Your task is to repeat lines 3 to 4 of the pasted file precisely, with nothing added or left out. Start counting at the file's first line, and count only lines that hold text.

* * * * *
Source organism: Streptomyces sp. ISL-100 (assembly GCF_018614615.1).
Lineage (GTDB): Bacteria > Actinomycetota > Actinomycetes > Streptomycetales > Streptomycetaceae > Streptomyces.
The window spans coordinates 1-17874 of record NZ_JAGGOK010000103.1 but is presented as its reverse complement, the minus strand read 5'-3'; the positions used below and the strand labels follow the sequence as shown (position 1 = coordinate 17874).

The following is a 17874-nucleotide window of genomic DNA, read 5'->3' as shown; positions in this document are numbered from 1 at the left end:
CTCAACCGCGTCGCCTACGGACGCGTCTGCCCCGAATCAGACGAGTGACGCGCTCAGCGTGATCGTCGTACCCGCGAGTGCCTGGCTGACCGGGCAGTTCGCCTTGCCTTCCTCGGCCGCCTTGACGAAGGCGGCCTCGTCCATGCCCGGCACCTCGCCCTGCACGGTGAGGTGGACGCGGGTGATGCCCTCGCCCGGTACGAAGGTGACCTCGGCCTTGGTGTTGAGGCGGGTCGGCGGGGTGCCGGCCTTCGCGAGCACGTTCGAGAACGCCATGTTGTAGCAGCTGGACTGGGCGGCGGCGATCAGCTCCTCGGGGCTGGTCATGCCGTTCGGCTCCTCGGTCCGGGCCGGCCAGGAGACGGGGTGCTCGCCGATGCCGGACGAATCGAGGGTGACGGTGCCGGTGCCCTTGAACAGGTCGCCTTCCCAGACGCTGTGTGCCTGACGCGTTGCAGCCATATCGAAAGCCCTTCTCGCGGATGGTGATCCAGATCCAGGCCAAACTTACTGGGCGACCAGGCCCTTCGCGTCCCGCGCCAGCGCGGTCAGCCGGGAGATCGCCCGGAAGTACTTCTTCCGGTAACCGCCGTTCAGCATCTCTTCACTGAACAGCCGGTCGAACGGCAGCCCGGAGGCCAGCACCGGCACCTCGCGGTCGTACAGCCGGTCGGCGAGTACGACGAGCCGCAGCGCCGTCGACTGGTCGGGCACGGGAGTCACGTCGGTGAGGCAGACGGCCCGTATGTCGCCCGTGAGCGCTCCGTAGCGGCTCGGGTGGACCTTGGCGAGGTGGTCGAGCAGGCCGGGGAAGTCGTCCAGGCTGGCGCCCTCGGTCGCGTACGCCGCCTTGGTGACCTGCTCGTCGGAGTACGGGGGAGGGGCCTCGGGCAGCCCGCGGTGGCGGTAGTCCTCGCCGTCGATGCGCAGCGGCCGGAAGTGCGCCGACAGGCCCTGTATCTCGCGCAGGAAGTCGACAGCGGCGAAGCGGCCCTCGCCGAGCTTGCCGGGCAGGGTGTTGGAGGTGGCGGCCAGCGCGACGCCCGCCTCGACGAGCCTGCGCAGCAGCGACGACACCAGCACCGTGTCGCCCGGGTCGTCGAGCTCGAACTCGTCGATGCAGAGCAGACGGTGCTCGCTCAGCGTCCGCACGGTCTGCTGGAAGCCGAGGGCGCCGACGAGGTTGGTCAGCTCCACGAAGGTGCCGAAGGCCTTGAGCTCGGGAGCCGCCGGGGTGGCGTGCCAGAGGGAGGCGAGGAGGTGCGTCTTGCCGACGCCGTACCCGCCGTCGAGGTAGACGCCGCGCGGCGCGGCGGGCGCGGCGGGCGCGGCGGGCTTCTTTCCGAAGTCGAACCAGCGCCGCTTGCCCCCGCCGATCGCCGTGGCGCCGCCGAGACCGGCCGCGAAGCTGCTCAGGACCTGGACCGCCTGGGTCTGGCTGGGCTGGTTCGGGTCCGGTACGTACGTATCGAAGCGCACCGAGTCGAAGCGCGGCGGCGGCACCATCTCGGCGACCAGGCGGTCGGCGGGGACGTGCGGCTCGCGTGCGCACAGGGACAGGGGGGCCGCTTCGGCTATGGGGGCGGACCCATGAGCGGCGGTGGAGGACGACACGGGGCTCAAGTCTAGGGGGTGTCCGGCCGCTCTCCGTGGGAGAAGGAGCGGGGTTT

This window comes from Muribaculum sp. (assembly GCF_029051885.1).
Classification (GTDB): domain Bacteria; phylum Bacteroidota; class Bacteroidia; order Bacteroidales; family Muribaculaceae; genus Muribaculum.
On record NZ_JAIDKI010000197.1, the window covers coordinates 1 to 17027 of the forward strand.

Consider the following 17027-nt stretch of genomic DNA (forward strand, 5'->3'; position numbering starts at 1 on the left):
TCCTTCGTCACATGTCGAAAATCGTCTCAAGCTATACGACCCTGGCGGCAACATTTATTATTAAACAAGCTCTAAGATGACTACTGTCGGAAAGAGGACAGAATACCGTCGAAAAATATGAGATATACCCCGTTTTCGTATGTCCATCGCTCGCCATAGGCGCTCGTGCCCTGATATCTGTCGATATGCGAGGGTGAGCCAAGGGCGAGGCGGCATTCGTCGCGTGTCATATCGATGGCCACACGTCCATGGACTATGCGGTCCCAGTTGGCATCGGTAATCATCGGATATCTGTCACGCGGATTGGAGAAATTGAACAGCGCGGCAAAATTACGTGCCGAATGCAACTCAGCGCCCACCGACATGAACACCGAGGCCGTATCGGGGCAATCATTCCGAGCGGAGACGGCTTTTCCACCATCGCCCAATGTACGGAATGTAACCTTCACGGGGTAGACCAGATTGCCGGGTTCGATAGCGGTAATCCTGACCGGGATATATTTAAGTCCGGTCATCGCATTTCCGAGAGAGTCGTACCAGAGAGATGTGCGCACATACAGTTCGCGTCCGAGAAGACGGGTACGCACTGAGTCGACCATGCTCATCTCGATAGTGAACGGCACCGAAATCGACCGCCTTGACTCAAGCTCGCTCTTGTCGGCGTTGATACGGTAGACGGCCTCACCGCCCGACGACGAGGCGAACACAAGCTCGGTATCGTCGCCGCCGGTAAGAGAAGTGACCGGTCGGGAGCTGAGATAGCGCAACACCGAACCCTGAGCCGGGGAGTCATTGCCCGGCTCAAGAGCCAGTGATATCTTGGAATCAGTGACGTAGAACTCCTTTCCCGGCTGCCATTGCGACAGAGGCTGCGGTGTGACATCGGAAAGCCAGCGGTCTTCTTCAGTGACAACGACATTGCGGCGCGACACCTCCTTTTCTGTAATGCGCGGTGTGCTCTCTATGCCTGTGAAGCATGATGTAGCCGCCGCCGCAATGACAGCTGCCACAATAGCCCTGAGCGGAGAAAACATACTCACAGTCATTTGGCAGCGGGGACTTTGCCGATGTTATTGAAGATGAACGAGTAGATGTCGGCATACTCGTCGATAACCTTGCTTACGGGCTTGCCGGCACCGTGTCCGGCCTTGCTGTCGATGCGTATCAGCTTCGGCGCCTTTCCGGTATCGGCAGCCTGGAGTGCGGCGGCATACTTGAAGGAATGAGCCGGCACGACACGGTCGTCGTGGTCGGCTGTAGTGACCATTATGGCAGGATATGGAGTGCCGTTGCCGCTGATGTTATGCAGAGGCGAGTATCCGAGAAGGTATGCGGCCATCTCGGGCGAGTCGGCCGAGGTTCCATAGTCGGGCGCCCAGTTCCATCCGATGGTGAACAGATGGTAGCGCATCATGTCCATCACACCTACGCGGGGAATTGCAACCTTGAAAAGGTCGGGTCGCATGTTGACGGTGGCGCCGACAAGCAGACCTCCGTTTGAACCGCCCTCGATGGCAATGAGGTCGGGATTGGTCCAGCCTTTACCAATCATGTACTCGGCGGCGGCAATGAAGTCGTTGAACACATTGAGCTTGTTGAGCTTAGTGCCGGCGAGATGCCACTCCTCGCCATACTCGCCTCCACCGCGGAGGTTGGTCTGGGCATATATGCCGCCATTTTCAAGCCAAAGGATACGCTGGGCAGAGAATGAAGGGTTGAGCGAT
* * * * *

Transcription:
The window spans coordinates 1-17874 of record NZ_JAGGOK010000103.1 but is presented as its reverse complement, the minus strand read 5'-3'; the positions used below and the strand labels follow the sequence as shown (position 1 = coordinate 17874).

The following is a 17874-nucleotide window of genomic DNA, read 5'->3' as shown; positions in this document are numbered from 1 at the left end: